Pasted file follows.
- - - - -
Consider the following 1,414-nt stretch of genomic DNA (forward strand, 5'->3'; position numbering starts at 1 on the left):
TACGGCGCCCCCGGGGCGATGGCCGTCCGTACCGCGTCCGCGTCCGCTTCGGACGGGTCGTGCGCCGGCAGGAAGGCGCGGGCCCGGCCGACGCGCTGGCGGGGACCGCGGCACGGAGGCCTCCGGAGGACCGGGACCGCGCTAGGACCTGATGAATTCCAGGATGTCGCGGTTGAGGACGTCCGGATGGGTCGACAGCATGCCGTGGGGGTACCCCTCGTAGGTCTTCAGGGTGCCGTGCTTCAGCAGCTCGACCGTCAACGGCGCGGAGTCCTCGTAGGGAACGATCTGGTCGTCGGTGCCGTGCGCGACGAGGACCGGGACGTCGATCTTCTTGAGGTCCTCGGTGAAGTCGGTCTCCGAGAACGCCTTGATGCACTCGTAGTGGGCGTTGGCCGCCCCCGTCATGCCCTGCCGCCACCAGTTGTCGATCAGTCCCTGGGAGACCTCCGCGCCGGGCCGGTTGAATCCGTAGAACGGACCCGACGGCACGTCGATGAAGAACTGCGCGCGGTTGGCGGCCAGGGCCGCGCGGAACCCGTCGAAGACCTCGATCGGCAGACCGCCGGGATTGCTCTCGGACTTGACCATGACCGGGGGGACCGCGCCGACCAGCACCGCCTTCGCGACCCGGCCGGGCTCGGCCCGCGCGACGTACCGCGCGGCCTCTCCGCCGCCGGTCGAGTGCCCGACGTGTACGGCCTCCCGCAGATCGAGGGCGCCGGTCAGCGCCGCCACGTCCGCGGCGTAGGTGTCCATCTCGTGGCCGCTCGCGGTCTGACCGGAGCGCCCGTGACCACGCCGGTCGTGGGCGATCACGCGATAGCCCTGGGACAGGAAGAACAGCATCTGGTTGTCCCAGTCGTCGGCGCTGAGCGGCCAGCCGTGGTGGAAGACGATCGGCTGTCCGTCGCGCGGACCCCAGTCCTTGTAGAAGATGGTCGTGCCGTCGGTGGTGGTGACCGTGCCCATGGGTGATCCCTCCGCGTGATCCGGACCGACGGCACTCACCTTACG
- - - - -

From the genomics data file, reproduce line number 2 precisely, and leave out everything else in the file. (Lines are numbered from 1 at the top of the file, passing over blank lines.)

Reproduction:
TACGGCGCCCCCGGGGCGATGGCCGTCCGTACCGCGTCCGCGTCCGCTTCGGACGGGTCGTGCGCCGGCAGGAAGGCGCGGGCCCGGCCGACGCGCTGGCGGGGACCGCGGCACGGAGGCCTCCGGAGGACCGGGACCGCGCTAGGACCTGATGAATTCCAGGATGTCGCGGTTGAGGACGTCCGGATGGGTCGACAGCATGCCGTGGGGGTACCCCTCGTAGGTCTTCAGGGTGCCGTGCTTCAGCAGCTCGACCGTCAACGGCGCGGAGTCCTCGTAGGGAACGATCTGGTCGTCGGTGCCGTGCGCGACGAGGACCGGGACGTCGATCTTCTTGAGGTCCTCGGTGAAGTCGGTCTCCGAGAACGCCTTGATGCACTCGTAGTGGGCGTTGGCCGCCCCCGTCATGCCCTGCCGCCACCAGTTGTCGATCAGTCCCTGGGAGACCTCCGCGCCGGGCCGGTTGAATCCGTAGAACGGACCCGACGGCACGTCGATGAAGAACTGCGCGCGGTTGGCGGCCAGGGCCGCGCGGAACCCGTCGAAGACCTCGATCGGCAGACCGCCGGGATTGCTCTCGGACTTGACCATGACCGGGGGGACCGCGCCGACCAGCACCGCCTTCGCGACCCGGCCGGGCTCGGCCCGCGCGACGTACCGCGCGGCCTCTCCGCCGCCGGTCGAGTGCCCGACGTGTACGGCCTCCCGCAGATCGAGGGCGCCGGTCAGCGCCGCCACGTCCGCGGCGTAGGTGTCCATCTCGTGGCCGCTCGCGGTCTGACCGGAGCGCCCGTGACCACGCCGGTCGTGGGCGATCACGCGATAGCCCTGGGACAGGAAGAACAGCATCTGGTTGTCCCAGTCGTCGGCGCTGAGCGGCCAGCCGTGGTGGAAGACGATCGGCTGTCCGTCGCGCGGACCCCAGTCCTTGTAGAAGATGGTCGTGCCGTCGGTGGTGGTGACCGTGCCCATGGGTGATCCCTCCGCGTGATCCGGACCGACGGCACTCACCTTACG